The European Parliament has proposed the creation of a permanent global investment court to rule on trade disputes between corporate investors and governments under an EU-US trade deal (TTIP)
EXCERPT: The Parliament’s modified ISDS would allow corporations to sue governments if they believe that environmental, health or social standards damage their investments.
EU parliament cooks up Euro-fudge on private TTIP courts
In a non-binding recommendation to the European Commission, the European Parliament has proposed the creation of a permanent global investment court to rule on trade disputes between corporate investors and governments under an EU-US trade deal (TTIP).
But Greenpeace warned that the plan to modify the mechanism establishing private courts (known as ISDS) lacks detail, is unlikely to garner the support of the United States, and would allow corporations to challenge environmental, social, and health protection.
The Parliament’s modified ISDS would allow corporations to sue governments if they believe that environmental, health or social standards damage their investments. The recommendation does not explain which courts would rule on these claims, how they would guarantee transparency, or guard against conflicts of interest.
The Parliament’s recommendation follows similar plans by the Commission – in response to widespread public opposition to TTIP – for superficial reform of ISDS.
Greenpeace trade expert Jürgen Knirsch said: “The Parliament has muddled its position on ISDS and tinkered with a system that puts corporate interests ahead of people and the environment. The result is a classic example of toxic Euro-fudge that undermines democracy and won’t stop public resistance to TTIP. Nothing can justify the creation of a privileged and separate legal system for the defence of private commercial interests. Foreign investors should enjoy the same access to justice as any person or company seeking to protect its rights and interests before a national or EU court of law.”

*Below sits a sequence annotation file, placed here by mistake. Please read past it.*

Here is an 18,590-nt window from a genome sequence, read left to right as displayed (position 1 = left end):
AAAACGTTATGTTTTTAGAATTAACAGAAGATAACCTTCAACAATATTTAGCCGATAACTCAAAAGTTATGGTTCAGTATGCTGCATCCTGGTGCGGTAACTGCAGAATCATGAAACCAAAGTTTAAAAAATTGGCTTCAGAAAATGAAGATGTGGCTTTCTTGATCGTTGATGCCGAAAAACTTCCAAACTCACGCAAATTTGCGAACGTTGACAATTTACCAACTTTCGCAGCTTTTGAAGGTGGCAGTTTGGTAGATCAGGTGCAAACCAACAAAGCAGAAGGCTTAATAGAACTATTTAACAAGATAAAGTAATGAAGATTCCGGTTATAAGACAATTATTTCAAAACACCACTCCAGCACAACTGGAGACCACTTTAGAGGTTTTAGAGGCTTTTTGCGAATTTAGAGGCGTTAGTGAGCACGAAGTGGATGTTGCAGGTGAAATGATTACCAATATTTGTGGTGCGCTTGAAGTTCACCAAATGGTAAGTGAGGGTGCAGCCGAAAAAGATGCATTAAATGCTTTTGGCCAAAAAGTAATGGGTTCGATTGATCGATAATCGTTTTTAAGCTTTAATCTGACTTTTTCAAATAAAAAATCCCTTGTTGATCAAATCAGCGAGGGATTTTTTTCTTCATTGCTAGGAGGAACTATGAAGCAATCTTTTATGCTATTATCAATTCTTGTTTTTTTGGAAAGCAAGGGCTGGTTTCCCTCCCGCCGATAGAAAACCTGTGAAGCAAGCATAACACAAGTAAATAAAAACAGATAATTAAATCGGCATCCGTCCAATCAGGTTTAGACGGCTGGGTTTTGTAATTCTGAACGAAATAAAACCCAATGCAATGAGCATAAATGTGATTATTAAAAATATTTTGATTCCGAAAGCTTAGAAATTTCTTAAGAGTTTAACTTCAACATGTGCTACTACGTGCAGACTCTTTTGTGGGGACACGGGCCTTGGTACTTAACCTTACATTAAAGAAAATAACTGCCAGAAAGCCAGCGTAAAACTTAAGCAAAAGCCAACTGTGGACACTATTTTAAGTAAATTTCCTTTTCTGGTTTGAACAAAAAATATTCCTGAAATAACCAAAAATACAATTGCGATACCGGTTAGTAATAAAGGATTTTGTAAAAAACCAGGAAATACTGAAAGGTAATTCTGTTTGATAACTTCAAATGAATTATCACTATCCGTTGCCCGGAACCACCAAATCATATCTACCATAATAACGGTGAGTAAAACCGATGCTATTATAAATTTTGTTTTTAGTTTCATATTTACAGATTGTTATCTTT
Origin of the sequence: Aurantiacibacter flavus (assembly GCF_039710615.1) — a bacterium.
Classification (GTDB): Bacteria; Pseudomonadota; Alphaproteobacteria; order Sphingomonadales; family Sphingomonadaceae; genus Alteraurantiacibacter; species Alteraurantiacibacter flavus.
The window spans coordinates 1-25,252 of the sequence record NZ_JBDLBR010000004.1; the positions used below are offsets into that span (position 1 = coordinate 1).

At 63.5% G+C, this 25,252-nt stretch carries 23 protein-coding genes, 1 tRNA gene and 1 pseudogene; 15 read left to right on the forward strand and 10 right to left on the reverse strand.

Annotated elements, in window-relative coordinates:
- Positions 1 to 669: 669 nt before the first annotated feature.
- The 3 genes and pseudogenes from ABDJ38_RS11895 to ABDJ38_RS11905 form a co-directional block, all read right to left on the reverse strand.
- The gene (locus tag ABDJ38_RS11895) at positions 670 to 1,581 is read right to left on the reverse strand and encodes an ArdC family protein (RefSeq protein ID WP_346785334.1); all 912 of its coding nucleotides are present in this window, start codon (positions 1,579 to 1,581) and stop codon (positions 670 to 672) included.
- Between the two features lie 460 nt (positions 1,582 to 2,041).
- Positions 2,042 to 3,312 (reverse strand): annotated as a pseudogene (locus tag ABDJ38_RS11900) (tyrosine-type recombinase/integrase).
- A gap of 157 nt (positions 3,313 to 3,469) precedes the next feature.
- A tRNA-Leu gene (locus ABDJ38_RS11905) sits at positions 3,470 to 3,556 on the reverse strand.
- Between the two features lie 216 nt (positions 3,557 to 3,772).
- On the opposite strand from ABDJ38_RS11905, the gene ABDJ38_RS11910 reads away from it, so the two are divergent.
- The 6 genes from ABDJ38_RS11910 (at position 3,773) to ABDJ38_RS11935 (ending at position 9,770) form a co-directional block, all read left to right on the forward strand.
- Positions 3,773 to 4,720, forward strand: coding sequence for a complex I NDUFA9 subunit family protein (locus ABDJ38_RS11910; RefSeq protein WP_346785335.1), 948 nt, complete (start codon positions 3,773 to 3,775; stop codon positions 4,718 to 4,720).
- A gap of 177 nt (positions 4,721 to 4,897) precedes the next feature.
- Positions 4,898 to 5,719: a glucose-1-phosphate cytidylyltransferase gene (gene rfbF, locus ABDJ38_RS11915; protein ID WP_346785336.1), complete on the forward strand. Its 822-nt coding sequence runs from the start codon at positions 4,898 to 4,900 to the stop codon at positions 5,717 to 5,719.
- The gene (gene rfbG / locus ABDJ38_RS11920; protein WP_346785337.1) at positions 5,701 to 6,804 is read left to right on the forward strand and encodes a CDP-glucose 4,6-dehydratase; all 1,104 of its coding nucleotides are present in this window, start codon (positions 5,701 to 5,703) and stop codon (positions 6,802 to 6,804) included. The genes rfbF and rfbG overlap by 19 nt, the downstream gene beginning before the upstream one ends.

Over 2.3 million people have already signed a European petition against TTIP, and 97 percent of respondents to a Commission public consultation opposed the inclusion of ISDS.
The inclusion of ISDS in EU trade agreements with the US and Canada would give private courts jurisdiction over 65-80 percent of global investment, up from 15-20 percent currently.
EU-US negotiations on ISDS have been suspended since 2014. EU and US negotiators will hold the tenth round of TTIP talks in Brussels next week.
Greenpeace calls on the Commission to permanently end negotiations on any form of ISDS. Even without an ISDS mechanism, TTIP is a serious threat for environmental protection on both sides of the Atlantic, warned Greenpeace.
 Figures by Gus van Harten, presentation March 2015: Serious flaws of ISDS. See also Gus Van Harten, 10 April 2015: A Report on the Flawed Proposals for Investor-State Dispute Settlement (ISDS) in TTIP and CETA. Osgoode Legal Studies Research Paper N. 16/ 2015. Available at SSRN: http://ssrn.com/abstract=2595189